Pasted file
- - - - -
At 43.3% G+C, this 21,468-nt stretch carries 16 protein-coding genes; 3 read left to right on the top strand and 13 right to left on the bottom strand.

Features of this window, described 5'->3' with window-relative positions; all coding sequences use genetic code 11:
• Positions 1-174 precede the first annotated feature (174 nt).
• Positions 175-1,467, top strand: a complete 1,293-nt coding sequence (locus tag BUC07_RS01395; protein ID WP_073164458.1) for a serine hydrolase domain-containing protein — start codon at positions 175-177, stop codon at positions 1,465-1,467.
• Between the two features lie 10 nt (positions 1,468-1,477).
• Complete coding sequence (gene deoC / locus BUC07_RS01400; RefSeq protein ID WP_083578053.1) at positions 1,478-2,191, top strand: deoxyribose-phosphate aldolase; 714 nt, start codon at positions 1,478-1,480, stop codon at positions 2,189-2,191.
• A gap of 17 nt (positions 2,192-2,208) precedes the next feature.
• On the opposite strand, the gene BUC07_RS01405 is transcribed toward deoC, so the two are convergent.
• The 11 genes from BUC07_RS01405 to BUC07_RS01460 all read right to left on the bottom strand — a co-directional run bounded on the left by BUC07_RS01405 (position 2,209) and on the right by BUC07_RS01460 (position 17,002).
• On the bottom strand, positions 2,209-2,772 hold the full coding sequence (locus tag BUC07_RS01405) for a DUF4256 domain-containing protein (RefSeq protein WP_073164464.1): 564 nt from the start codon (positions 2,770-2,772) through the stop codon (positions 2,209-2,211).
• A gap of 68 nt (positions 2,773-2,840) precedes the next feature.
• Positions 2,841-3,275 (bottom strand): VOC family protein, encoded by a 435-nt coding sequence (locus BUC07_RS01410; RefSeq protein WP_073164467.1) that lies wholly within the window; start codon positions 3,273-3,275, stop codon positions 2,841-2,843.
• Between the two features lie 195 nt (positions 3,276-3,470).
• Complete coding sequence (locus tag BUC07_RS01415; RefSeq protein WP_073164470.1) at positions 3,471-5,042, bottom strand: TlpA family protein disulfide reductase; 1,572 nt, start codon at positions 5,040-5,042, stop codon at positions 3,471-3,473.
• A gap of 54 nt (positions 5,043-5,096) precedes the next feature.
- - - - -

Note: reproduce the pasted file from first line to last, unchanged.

At 43.3% G+C, this 21,468-nt stretch carries 16 protein-coding genes; 3 read left to right on the top strand and 13 right to left on the bottom strand.

Features of this window, described 5'->3' with window-relative positions; all coding sequences use genetic code 11:
• Positions 1-174 precede the first annotated feature (174 nt).
• Positions 175-1,467, top strand: a complete 1,293-nt coding sequence (locus tag BUC07_RS01395; protein ID WP_073164458.1) for a serine hydrolase domain-containing protein — start codon at positions 175-177, stop codon at positions 1,465-1,467.
• Between the two features lie 10 nt (positions 1,468-1,477).
• Complete coding sequence (gene deoC / locus BUC07_RS01400; RefSeq protein ID WP_083578053.1) at positions 1,478-2,191, top strand: deoxyribose-phosphate aldolase; 714 nt, start codon at positions 1,478-1,480, stop codon at positions 2,189-2,191.
• A gap of 17 nt (positions 2,192-2,208) precedes the next feature.
• On the opposite strand, the gene BUC07_RS01405 is transcribed toward deoC, so the two are convergent.
• The 11 genes from BUC07_RS01405 to BUC07_RS01460 all read right to left on the bottom strand — a co-directional run bounded on the left by BUC07_RS01405 (position 2,209) and on the right by BUC07_RS01460 (position 17,002).
• On the bottom strand, positions 2,209-2,772 hold the full coding sequence (locus tag BUC07_RS01405) for a DUF4256 domain-containing protein (RefSeq protein WP_073164464.1): 564 nt from the start codon (positions 2,770-2,772) through the stop codon (positions 2,209-2,211).
• A gap of 68 nt (positions 2,773-2,840) precedes the next feature.
• Positions 2,841-3,275 (bottom strand): VOC family protein, encoded by a 435-nt coding sequence (locus BUC07_RS01410; RefSeq protein WP_073164467.1) that lies wholly within the window; start codon positions 3,273-3,275, stop codon positions 2,841-2,843.
• Between the two features lie 195 nt (positions 3,276-3,470).
• Complete coding sequence (locus tag BUC07_RS01415; RefSeq protein WP_073164470.1) at positions 3,471-5,042, bottom strand: TlpA family protein disulfide reductase; 1,572 nt, start codon at positions 5,040-5,042, stop codon at positions 3,471-3,473.
• A gap of 54 nt (positions 5,043-5,096) precedes the next feature.